Using data in MS ExcelThe output from notearray can be loaded into MS Excel as a tab-deliminated text file (either the default matlab-style output, or the Humdrum output generated by the -H option). In addition, the output data can be copy/pasted from text editors/word processors which preserve tab charcters, such as the following textarea box on this HTML page:
Below is a screenshot of the above data loaded into an MS Excel spreadsheet (xlsx, xls). The intervals between each voice are shown in the dark green box in the middle, with a histogram calculated in the light green box on the right which is plotted underneath. Note that the hightlighed cell (H2) contains the equation "=MOD(ABS(D2))-ABS(C2),40)" which is the interval between the tenor and bass voices (collapsed to less than an octave). Columns O and P contain a mapping of the interval value to a more musical name for the interval, with 11 being a minor third (m3). Click on the image for a larger view.
More example usages of the notearray program are available on the notearray examples page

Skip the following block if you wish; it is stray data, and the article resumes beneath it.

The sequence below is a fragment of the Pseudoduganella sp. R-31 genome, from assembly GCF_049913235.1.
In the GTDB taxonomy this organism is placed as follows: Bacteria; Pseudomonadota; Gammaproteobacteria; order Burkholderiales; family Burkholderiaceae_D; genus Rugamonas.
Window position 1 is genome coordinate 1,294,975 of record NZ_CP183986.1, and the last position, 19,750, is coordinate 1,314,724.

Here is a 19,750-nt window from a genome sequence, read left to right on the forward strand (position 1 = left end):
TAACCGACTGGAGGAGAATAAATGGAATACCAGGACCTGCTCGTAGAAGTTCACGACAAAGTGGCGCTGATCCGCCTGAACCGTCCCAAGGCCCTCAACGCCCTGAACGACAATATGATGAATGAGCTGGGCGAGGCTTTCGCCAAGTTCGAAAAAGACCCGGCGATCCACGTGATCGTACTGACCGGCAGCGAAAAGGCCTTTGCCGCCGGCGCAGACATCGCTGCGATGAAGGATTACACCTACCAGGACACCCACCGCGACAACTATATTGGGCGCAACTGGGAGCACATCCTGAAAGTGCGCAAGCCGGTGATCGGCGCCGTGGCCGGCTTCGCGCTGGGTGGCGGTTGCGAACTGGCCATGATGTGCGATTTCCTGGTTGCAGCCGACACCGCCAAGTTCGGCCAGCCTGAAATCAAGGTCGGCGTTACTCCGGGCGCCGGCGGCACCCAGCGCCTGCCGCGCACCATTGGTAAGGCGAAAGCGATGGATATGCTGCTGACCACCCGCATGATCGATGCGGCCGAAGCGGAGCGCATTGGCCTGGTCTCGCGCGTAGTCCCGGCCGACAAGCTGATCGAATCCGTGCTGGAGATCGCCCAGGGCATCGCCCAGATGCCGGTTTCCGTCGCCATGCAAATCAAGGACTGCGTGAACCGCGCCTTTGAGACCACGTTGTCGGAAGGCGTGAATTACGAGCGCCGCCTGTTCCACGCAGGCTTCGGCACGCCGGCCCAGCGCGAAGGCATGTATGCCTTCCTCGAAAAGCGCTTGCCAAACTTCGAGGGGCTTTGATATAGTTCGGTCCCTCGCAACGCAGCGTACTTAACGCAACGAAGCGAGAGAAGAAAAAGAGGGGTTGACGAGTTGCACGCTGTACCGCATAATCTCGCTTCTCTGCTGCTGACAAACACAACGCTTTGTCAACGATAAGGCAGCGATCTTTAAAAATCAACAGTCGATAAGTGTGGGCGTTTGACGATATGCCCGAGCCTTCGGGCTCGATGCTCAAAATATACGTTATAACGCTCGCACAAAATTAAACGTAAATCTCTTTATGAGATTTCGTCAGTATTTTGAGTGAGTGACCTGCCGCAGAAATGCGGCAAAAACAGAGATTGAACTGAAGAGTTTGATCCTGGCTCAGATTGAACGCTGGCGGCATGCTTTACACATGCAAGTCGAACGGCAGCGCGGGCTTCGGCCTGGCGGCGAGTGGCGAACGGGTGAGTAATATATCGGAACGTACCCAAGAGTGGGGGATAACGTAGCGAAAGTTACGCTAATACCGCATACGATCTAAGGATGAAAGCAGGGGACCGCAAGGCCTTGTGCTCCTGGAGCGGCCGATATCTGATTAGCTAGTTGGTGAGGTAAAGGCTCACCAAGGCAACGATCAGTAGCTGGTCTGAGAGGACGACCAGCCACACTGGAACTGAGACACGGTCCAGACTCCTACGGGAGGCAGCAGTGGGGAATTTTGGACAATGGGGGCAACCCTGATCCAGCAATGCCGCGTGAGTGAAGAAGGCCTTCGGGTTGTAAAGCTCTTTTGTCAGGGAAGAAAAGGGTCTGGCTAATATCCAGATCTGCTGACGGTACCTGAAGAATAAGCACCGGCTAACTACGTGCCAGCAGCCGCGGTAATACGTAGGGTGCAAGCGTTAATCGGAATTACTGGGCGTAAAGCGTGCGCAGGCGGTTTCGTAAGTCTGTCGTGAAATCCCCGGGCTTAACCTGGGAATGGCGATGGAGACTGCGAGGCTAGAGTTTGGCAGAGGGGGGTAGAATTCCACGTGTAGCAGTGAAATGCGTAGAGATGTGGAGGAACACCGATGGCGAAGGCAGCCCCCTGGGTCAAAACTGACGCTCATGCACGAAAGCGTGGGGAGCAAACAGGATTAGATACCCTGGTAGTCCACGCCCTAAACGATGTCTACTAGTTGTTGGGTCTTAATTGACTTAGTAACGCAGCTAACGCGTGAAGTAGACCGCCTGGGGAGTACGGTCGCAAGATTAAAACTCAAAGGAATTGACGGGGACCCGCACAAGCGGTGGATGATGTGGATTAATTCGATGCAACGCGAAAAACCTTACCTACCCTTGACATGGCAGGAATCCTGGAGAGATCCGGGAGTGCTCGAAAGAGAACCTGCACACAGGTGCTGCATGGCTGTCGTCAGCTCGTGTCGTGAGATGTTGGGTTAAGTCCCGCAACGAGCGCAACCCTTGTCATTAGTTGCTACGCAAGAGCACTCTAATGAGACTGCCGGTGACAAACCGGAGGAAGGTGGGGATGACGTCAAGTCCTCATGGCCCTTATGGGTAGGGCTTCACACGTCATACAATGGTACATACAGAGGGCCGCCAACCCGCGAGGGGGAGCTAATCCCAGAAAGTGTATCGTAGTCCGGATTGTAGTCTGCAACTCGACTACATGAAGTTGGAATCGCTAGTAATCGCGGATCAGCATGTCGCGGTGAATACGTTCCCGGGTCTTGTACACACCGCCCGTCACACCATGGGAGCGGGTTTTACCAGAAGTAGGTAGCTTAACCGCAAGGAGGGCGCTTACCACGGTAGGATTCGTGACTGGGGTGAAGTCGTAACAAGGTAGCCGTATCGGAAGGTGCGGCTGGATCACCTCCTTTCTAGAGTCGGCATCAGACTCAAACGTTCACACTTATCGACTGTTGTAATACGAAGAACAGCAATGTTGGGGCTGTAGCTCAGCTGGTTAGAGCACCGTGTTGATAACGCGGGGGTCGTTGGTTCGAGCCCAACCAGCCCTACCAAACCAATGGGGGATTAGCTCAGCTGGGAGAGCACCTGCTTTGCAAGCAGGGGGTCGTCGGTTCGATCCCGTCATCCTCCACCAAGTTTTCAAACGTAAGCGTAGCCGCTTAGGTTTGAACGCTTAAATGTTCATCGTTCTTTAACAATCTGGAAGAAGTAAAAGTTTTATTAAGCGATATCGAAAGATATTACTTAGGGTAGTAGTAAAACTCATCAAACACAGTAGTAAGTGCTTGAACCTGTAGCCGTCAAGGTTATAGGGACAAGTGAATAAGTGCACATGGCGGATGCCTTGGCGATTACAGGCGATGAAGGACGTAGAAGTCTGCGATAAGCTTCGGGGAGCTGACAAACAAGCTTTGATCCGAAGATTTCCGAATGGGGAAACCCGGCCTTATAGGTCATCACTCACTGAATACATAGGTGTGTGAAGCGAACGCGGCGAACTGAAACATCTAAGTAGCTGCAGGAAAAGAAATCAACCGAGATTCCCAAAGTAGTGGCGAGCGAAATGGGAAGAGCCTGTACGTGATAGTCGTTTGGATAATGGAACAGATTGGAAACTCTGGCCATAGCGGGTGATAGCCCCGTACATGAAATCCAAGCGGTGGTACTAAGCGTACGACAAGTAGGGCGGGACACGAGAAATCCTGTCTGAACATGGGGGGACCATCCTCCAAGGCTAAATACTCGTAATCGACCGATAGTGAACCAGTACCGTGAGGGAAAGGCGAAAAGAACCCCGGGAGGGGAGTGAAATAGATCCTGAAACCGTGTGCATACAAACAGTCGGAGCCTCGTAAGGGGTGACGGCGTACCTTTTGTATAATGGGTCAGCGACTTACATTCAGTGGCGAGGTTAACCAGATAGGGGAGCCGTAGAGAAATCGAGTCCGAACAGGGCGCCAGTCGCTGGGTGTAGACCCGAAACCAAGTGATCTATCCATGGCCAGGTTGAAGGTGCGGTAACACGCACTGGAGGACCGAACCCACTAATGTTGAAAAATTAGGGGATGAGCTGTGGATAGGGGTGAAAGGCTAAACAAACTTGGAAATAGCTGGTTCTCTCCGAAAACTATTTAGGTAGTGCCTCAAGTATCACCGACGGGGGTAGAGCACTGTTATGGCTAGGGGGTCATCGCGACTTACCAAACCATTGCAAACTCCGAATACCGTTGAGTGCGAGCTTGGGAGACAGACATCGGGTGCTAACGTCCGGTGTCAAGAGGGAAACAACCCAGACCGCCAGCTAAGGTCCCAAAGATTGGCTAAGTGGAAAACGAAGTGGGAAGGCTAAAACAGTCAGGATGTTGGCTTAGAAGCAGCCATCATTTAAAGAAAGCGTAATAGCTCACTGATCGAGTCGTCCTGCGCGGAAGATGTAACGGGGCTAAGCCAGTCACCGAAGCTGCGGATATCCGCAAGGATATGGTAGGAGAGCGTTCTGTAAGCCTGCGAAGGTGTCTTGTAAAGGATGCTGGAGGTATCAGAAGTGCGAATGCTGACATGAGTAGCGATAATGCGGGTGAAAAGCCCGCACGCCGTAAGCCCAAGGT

program file.krnIt can also read the data over the web:
program http://www.some-computer.com/some-directory/file.krnPiped data works in a somewhat similar manner:
cat file.krn | programis equivalent to a web file using ths form:
echo http://www.some-computer.com/some-directory/file.krn | program
Besides the http:// protocol, there is another special resource indicator prefix called humdrum:// which downloads data from the kernscores website. For example, using the URI humdrum://brandenburg/bwv1046a.krn:
program humdrum://brandenburg/bwv1046a.krnwill download the URL:
Musedata Bach Brandenburg Concerto collection.
This online-access of Humdrum data can also interface with the classical Humdrum Toolkit commands by using humcat to download the data from the kernscores website. For example, try the command pipeline:
humcat humdrum://brandenburg/bwv1046a.krn | census -k